These are not my words of wisdom but ones I have long agreed with. It is a quote from an excellent article and comprehensive article in Forbes by John Hagel, Suketu Gandhi and Giovanni Rodriguez, The Empowered Employee is Coming; Is The World Ready? John Hagel is co-chairman of the Deloitte Center for the Edge. Suketu Gandhi is a principal with Deloitte Consulting. Giovanni Rodriguez is a senior member of the Deloitte social-technology team, and a blogger for Forbes.
As they write, if you focus on the cost side there is only so much you can squeeze out. If you focus on the value side there are no limits. You can also focus on both if you do the value side right. In my career with both small and large consulting firms, I was pleased to be able to always focus on value by enabling employees to become more effective through learning, knowledge management, collaboration or social business. It was adding value rather than figuring out how to lay off more people or outsource. When done right it did also result in cost savings or increased revenue or both. I am not trying to claim credit for anything here. It just gave me more satisfaction with my job and I also thought it was the right thing for the client in the long run. That is what this article articulates quite well.
The authors note that, “while the ranks of the unemployed continue to swell globally, the number of unfilled jobs for skilled labor are also on the rise.” This is exactly why we need more education, organizational learning, and enterprise collaboration (aka knowledge management.) They discuss the need for the empowered employee that was one of the original goals of knowledge management and a theme that runs through all the social business efforts that are worthwhile.
They note that marketers were one of the first groups to dominate the conversation about social media in its infancy. They note that this is because customers are where the pressure is typically coming from. As customers harness the tools of the Web to gain more information about products and vendors, they are putting increasing pressure on these vendors to deliver more value at lower cost.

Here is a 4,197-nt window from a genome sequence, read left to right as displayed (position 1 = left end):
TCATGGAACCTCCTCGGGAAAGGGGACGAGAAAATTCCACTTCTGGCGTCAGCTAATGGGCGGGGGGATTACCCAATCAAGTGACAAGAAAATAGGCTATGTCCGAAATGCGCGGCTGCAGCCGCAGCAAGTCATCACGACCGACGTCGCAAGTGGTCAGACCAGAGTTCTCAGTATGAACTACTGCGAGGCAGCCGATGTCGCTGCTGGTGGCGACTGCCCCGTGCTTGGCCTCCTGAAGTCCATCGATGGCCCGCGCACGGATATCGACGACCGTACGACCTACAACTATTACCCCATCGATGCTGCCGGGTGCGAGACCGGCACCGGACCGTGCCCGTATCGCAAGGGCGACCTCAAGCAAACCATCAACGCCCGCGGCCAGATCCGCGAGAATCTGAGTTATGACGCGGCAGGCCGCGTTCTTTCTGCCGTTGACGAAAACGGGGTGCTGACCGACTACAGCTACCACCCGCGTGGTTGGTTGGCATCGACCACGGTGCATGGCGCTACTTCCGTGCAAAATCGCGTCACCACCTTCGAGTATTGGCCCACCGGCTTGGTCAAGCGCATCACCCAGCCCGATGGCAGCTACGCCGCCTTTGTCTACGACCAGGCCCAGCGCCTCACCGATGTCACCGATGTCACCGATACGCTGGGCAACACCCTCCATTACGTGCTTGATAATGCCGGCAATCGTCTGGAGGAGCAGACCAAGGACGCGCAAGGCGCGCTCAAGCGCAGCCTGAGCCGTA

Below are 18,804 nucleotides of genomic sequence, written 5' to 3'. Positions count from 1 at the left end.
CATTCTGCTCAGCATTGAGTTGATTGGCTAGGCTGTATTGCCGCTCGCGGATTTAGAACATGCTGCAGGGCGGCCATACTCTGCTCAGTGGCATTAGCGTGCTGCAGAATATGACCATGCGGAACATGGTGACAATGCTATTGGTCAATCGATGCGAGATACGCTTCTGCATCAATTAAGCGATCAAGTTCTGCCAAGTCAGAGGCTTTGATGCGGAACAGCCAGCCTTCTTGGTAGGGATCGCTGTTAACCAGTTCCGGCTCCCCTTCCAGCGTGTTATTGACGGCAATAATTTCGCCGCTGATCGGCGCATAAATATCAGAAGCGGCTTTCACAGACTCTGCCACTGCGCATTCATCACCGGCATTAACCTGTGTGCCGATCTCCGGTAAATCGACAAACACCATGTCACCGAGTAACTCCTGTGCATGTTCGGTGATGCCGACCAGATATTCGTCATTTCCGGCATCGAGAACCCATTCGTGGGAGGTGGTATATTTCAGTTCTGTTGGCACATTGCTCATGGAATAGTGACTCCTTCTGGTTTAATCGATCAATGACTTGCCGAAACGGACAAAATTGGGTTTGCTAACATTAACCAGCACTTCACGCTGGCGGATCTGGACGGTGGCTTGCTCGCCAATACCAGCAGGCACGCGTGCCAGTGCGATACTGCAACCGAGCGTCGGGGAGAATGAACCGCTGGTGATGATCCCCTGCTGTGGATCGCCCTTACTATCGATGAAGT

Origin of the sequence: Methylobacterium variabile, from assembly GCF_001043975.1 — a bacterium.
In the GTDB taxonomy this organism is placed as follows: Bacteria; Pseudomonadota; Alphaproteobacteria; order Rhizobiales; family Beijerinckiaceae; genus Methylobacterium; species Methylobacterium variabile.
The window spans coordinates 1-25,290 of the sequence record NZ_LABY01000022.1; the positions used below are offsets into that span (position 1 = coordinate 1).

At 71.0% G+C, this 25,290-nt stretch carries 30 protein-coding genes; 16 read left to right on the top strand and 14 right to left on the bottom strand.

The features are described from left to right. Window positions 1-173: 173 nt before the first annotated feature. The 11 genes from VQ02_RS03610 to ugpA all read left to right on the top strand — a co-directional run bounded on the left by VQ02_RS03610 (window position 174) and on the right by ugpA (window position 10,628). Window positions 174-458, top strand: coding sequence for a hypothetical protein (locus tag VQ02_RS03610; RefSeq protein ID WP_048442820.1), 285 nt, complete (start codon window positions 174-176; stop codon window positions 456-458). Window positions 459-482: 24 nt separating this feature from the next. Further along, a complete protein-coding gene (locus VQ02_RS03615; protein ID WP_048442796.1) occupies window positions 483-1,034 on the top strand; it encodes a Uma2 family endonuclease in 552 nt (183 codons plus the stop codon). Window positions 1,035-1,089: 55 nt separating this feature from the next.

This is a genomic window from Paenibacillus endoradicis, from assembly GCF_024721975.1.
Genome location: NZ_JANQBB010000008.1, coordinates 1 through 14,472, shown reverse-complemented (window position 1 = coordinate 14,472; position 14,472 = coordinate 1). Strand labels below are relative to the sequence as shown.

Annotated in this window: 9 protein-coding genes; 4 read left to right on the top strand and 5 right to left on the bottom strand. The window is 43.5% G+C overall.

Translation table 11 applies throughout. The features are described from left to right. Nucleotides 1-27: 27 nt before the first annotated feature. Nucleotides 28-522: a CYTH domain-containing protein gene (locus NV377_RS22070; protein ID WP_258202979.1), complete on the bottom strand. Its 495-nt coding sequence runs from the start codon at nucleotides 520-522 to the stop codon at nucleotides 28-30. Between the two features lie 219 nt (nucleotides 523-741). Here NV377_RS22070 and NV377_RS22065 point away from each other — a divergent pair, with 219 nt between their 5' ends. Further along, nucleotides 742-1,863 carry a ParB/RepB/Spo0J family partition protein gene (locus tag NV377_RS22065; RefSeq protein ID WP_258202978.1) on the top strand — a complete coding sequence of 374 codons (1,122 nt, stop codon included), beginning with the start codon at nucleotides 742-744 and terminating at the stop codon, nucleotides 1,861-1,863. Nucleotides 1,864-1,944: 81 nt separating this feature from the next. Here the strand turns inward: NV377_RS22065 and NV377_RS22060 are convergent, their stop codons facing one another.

They are also requiring the vendors to have knowledgeable and empowered employees to talk to these empowered customers. This is not a new issue. It has just gotten magnified. I remember in 90s when call center reps would tell me that they often learned about the company’s new offers from customers calling in who had just seen them on TV or the paper.
They next offer a profound statement I will quote in its completely as I could not say it better. “Rather than treating employees as cost items that need to be managed wherever possible, why not view them as assets capable of delivering ever increasing value to the marketplace? This is a profound shift in focus. For one thing, it moves us from a game of diminishing returns to an opportunity for increasing returns. There is little, if any, limit to the additional value that people can deliver if given the appropriate tools and skill development.”
They then note that this requires a people centered enterprise than needs to adjust to meet the needs to employees rather than the reverse. This is flipping the old industrial revolution on its head and marks what is needed for the 21st century. There is much more and I recommend reading the whole piece.